In reality, because we don’t know when event A occurred, it could have theoretically happened at any time: before event B, after event C, or even right between the two events! All we can say with certainty is that event B occurred before C.
Indeed, our partial sureness about how to order these events is what makes this set of events a partial ordering— we’re only “partially” sure about the order of these events.
In a distributed system, we mostly deal with partially ordered events, simply because individual nodes can be sure about how to order local events, but they can’t always be sure about how to order events that are happening on a different node. A node in our distributed system will send messages out to other nodes, who can’t necessarily be sure of when they occurred. Similarly a node in our system will receive its own set of incoming messages, and it can’t be sure of what time those messages were sent, either!
So how do we reconcile this lack of knowledge throughout our system? Well, it involves some reframing of how we think about time…and whether we even need it at all (?!).
Maybe time doesn’t matter
In the beginning of this post, we asked ourselves why we even cared about time. We realized that the reason it kept coming up was because we relied on time to order events in our system. Along the way, we learned that sometimes we can be sure about the order of events (total ordering) and other times, well, we can’t be sure of everything (partial ordering). But if we circle back to our original question, we might realize that we don’t actually care about time, but rather the order in which things happen.
Perhaps we don’t actually need to worry about the exact time that each event in our system occurred. Instead, maybe we should try to just figure out when those events happened in a way that doesn’t require us to even think about clocks or time!
All we really want to know is the order in which some events occurred. And why do we care about the ordering of events? Well, the major benefit of ordering events is so that we can figure out how one event caused another to occur. So, the question is: how can we get the benefit of ordering events without all the headache of figuring out the time at which each event happened?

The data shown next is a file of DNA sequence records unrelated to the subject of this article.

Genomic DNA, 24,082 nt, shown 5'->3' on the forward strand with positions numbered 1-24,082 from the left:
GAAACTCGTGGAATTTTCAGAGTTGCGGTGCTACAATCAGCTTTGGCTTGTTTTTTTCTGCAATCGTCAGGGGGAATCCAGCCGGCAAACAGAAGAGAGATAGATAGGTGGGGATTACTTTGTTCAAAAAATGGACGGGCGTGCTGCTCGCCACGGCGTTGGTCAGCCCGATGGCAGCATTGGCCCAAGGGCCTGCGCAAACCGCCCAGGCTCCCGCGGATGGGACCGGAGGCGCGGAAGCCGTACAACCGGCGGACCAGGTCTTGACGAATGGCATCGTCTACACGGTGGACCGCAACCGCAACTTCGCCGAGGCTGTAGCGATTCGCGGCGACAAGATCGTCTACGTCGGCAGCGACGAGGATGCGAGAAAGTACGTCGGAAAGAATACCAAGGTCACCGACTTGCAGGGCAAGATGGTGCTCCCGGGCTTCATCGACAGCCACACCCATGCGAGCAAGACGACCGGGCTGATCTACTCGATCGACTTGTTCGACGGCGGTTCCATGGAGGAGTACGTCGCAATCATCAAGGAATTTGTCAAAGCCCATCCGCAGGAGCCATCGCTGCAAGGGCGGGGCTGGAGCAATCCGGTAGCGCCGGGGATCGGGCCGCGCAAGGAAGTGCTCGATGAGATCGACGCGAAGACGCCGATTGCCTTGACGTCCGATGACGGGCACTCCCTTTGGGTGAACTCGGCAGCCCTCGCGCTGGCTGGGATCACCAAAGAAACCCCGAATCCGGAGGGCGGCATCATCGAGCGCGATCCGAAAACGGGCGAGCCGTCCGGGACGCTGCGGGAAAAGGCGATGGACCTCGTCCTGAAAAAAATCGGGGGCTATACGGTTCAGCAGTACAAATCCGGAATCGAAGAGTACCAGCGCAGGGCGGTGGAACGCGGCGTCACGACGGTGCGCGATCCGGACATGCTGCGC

The answer to this mystery is causal ordering, which helps us order events not based on the time that they occurred, but rather, based on cause and effect. Causal ordering reframes how we think about events. If we can just figure out which events cause other events, we can come up with a loose ordering of how those events occurred.
In other words: we don’t need to care about time anymore! We can sort of skirt around it, and jump right to the matter at heart: figuring out if one event came before another. In the next post, we’ll dive into the logic behind causal ordering and figuring out the chronological relationships between events. In the meantime, rest easy knowing that we’ve got a (logical) time solution ahead of us.
Understanding the ordering of events in a distributed system is super helpful to know before learning about more complex time-related topics. It can be hard to find resources that specifically explain total and partial ordering in the context of distributed systems, but there a few that do a pretty good job, which I’ve listed below!
- Distributed Systems for Fun and Profit, Mikito Takada
- Partial ordering of events in a distributed system, Jesse Bangs
- Distributed Systems: Ordering and Consistency, Professor A.F. Cooper
- Causal Ordering, Jamie Brandon
- Time, Clocks, and the Ordering of Events in a Distributed System, Leslie Lamport